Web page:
Think about it.
How many unique voices, the kind you recognize in an instant, are there? In any field? It's not a list that goes on for pages.
In acting, you could name Laurence Olivier, Katharine Hepburn, John Gielgud; in classical music you'd consider Jessye Norman, Luciano Pavarotti, Itzhak Perlman.
In jazz, the distinctive, one-of-a-kind sounds have belonged to such artists as Billie Holiday, Louis Armstrong, Stan Getz, Miles Davis, Bill Evans and Toots Thielemans.
Of these, Thielemans, the Belgian harmonica player and guitarist, is surely the least-known to the general public, despite his having written the jazz standard, "Bluesette," which has been recorded by more than 100 artists, and having performed on the soundtracks of such films as "Midnight Cowboy" and "The Getaway." Still, his alternately ebullient and mournful harmonica tones have long been drawing praises from musicians.
"He's a true poet of melody," said guitarist Pat Metheny, who featured Thielemans on his just-released "Secret Story" Geffen Records album.
Thielemans appears Wednesday at the Hollywood Bowl in a Brazilian-based program that spotlights a rare Southern California appearance by another one-of-a-kind, the great Antonio Carlos Jobim. But if Thielemans is so revered by his peers, why hasn't he caught on with larger audiences?
"I'm not a great businessman," he said somewhat sheepishly during a recent conversation from his home in Manhattan. (He also owns homes in Montauk, Long Island, and Brussels.) "I don't have the dollar sign written all over me. Like I have never been very lucky with recording under my own name in terms of connecting with sales, though I would have liked to. Some people say I should be more aggressive, like if I got more press, maybe I'd get more fame. But, hey, I'm not crying the blues," he said with a chuckle.
If widespread recognition has eluded him, artistic achievement has not. Thielemans, 70, who played with George Shearing from 1953 to 1959, recorded his classic "Bluesette," on which he played guitar and whistled, in 1961. He later went on to record with such aces as Quincy Jones and Bill Evans, with whom he collaborated on the acclaimed Warner Bros. album "Affinity." Bach's definition of genius--5% inspiration, 95% perspiration--applies to whatever he's attained.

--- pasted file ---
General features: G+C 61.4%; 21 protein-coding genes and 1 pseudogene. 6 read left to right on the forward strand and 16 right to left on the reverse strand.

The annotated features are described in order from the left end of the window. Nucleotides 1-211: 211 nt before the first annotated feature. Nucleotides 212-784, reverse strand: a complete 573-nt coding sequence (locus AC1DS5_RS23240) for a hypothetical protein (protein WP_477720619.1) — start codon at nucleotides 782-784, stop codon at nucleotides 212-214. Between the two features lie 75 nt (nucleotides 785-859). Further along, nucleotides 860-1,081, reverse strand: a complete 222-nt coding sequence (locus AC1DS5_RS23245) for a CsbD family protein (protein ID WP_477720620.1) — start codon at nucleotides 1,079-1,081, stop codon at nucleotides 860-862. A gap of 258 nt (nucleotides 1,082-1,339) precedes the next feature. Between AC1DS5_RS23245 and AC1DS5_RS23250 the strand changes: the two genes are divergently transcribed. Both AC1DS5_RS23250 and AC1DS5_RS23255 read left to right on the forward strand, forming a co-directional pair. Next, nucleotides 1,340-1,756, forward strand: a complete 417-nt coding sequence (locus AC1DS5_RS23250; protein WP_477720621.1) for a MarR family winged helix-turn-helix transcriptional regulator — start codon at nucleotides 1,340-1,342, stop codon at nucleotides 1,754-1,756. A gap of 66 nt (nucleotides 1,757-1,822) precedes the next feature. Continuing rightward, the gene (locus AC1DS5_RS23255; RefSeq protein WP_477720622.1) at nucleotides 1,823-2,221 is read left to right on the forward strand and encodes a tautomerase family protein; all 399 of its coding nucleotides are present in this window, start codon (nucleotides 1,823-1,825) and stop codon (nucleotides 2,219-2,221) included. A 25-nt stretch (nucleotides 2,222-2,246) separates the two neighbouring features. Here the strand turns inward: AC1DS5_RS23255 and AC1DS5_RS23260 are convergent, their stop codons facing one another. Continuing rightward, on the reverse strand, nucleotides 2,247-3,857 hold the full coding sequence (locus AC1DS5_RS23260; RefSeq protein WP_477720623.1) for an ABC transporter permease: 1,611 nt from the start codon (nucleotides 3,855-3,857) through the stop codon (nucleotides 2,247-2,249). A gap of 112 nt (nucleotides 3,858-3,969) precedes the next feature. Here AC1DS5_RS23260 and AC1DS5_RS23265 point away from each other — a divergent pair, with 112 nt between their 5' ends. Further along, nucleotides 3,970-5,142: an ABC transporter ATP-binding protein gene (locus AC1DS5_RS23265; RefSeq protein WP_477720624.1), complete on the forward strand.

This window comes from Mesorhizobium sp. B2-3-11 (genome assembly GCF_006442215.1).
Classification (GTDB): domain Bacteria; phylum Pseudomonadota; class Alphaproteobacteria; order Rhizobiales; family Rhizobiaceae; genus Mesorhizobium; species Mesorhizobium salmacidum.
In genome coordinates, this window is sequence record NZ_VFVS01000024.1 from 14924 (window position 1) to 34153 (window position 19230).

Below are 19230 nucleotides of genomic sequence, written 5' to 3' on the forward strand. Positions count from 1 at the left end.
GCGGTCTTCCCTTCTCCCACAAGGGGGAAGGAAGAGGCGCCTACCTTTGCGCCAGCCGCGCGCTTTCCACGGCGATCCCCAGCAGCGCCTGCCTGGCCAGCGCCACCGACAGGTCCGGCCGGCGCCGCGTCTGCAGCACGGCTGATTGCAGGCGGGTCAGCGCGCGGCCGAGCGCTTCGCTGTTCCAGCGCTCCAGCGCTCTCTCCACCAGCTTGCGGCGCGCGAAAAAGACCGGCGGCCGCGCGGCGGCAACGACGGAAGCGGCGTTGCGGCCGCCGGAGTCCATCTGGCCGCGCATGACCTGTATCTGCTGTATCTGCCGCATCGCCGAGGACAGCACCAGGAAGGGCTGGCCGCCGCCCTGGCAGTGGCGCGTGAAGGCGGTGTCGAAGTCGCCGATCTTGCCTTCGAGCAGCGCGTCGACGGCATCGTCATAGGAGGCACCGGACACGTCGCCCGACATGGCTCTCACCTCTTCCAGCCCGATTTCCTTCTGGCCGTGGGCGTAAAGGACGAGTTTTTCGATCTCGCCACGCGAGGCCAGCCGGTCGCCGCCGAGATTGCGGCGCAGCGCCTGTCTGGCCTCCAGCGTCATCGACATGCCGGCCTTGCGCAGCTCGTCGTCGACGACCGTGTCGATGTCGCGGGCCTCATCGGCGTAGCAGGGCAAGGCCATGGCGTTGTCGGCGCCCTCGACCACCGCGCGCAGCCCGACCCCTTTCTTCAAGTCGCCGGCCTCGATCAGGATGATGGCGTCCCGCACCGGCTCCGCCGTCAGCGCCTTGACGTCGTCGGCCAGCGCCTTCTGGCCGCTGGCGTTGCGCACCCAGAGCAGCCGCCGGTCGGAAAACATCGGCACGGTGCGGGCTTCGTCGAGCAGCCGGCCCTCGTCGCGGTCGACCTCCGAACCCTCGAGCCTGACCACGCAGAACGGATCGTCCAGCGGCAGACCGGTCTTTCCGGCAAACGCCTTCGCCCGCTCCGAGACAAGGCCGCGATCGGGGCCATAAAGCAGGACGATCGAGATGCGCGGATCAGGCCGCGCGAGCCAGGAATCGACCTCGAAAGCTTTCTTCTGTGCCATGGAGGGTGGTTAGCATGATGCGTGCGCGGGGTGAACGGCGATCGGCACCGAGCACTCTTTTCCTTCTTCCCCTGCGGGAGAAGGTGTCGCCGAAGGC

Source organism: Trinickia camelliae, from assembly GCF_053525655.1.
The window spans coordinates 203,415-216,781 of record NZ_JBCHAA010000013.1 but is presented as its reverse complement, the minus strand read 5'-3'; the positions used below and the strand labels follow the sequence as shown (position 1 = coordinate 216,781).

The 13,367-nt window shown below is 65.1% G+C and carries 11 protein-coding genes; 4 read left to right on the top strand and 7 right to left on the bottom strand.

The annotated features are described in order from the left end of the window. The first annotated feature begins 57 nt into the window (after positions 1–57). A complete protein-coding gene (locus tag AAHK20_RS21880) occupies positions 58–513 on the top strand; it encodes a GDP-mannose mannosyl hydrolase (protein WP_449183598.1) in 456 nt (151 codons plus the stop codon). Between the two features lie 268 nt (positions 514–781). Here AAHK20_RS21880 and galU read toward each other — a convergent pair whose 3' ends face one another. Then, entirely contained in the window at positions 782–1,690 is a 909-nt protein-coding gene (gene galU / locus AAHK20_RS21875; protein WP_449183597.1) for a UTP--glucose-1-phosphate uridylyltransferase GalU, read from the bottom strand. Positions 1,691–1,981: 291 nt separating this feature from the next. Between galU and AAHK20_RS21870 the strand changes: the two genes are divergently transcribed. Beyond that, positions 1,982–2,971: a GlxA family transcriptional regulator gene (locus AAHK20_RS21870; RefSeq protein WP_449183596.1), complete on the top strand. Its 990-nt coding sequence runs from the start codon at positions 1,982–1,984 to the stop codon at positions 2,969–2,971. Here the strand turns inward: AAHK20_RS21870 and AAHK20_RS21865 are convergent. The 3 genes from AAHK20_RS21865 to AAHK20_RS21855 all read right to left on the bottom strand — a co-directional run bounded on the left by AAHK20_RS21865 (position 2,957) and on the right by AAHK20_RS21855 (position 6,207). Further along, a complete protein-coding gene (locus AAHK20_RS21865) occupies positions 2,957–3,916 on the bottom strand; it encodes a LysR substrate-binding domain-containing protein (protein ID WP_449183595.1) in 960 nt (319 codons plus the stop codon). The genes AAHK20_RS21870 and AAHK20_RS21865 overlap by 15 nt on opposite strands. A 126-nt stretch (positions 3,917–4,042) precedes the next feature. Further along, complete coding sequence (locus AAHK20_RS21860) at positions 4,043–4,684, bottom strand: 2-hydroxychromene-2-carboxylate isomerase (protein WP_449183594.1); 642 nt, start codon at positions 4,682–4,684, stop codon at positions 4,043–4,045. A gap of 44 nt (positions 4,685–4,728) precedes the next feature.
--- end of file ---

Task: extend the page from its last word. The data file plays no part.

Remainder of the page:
"You receive the gift of music, or writing or painting, and it includes the desire to be the best you can be. So you practice, learn, try to stay on top of the game," he said, speaking as softly as he plays one of his lulling ballads. "I'm always trying to take the top a little higher. I never give up."
Even a giant such as John Coltrane at the peak of his fame occasionally played to small audiences. Likewise, there have been a couple of periods in Thielemans' career when it has been quite slow: He got by through working in the commercial jingle field and on the casual party circuit. This current period, he's glad to report, isn't one of those.
Besides Metheny's new album, the harmonica player took part in a recent Shirley Horn Polygram album, "You Won't Forget Me," and then had Horn's trio back him on "For My Lady," also on Polygram. Later this week, Private Music releases his latest album, "The Brasil Project."
The collection finds such Brazilian notables as Ivan Lins, who will also be on the Bowl program, Djavan, Milton Nascimento and Oscar Castro-Neves playing familiar and arcane Brazilian material, all except "Bluesette."
The album, which was recorded in Los Angeles, New York and Rio de Janeiro, also includes performances by such American jazz players as Lee Ritenour, Dave Grusin and Mike Lang. With all these leading musicians and artists, "I am somehow the centerpiece of the record," Thielemans said with a laugh.
But he quickly acknowledged that his mental makeup, which he defines as being "between a smile and a tear," is perfectly suited to the sentimentality that often pervades Brazilian popular music.
"It's full of minor-seventh chords," he said. "Look at a tune like 'One Note Samba.' It's supposed to be happy, but it isn't.
"Sometimes I play a pretty ballad, and I almost cry myself," he continued. "That's my nature. Where do you think the blues, or ballads, the good songs, come from? They didn't come out of a belly laugh"--and here he paused to laugh himself--"or a military salute."
Asked if he were a melancholic, Thielemans hedged. "Well, maybe," he said. "But I'm easily happy. A little attention can go a long way, or a small neglect can hurt you. I'm fragile, maybe."
Describing his musical style as "a be-bopper rolled in with the influences of the '50s and '60s," Thielemans said he needs to play music. "I always have my harmonica with me or my guitar close at hand," he said. "I practice a lot, though not scales per se. I revise tunes, look for different ways to approach them. I like playing with a group, where it's almost like tennis: The pianist throws a chord, and you have to respond."
Thielemans said that his life today is good, and that he plans to keep "his ears and goose bumps at the ready.
"I'm trying to be mature, which is being true to yourself. Why do people become frustrated? They're afraid to follow their impulses, their goose bumps."
Asked what gives him goose bumps, Thielemans replied, "Oh, Ray Charles reading the phone book."